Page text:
Update: Obama Talks Back has received an NAACP Image Award nomination for literature. The winner will be announced live on TV from Hollywood February 1, 2013.
Book Review by Dennis Moore
December 17, 2012 (San Diego)--Gregory J. Reed, Esq., CEO and Founder of Keeper of the Word Foundation, has written a poignant and heartfelt book that resonates with me for a number of reasons: Obama Talks Back: Global Lessons – A Dialogue with America’s Young Leaders.
This historic collection of students’ letters accompanied with President Obama’s responses, speeches, public statements, and quotations during his campaign and his presidency is the most comprehensive collection of letters and responses ever assembled as a book for a sitting U.S. president. The several thousand letters received by the Keeper of the Word Foundation form an exclusive dialogue between our nation’s youth and a President of the United States of America. These letters are priceless, timeless, and powerful.
I have a kindred spirit with President Obama, as his home away from the White House is right down the street from the Church in Chicago that I and two of my children were baptized at, the Apostolic Church of God. President Obama gave that riveting and heartfelt Father’s Day speech at the church, where he had been a longtime friend of the pastor and the neighborhood; his speech has been viewed on YouTube video by millions around the world.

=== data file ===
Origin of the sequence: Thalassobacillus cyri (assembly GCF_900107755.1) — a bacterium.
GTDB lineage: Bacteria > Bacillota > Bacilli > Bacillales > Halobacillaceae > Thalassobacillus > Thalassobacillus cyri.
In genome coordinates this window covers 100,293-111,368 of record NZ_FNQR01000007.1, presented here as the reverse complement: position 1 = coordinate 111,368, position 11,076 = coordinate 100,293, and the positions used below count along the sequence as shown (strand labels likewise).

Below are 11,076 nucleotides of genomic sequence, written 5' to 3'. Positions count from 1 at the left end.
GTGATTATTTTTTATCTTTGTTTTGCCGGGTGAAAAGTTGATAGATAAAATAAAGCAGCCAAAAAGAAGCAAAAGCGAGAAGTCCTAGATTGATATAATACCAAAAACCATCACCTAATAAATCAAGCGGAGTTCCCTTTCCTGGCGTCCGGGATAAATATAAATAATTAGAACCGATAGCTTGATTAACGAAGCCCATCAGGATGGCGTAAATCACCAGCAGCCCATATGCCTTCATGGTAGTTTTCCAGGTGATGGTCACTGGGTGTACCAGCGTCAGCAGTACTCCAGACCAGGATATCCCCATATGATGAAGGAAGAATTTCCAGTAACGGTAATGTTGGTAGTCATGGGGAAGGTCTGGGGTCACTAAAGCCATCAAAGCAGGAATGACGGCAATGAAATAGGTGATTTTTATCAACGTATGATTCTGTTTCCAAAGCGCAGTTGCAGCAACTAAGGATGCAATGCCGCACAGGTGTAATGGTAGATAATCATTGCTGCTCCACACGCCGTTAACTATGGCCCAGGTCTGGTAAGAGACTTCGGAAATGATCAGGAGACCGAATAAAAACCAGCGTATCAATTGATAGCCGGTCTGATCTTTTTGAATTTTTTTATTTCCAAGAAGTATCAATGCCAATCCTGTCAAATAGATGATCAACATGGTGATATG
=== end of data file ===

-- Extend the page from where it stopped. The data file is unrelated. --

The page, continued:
Mr. Reed is the award winning author of sixteen books. He is also a Wayne State University and Michigan State University alumni and has been an active practitioner in the legal profession for twenty plus years. His clients are preeminent in their fields; his professional and civic contributions carry national and international significance.
The foreword and epilogue of Obama Talks Back are written by William Alexander Haley, PhD. Mr. Haley is the son of the late Alex Haley, Pulitzer Prize author for “Roots” and “The Autobiography of Malcolm X.” He is the CEO of the Alex Haley Foundation.
Typical of the letter exchange between students and President Obama, is that of a David, a student at the Swift School in Chicago, who writes,
Dear President Obama,
Some changes in America that I would like to see would be gun violence, gangs, and Global Warming. One of the first changes in America that I would like to see is eliminating gun violence because many people die in the U.S. everyday from guns.
Secondly, global warming is affecting our climate, which brings the topic of pollution. Big companies dump waste into our lakes, which is our drinking water source for the city. Biohazards are effecting both humans and aquatic animals in the lakes. And I don’t want to get sick or worse die. To make this world a better place you should start new programs, which include a law that requires the use of a battery-backup car, hydrogen based cars, or filtered exhaust cars. This will both reduce the gasoline we use for our car and will reduce greenhouse gases produced by cars. I want my future to be happy and I don’t want to have colder winters and hotter summers every year.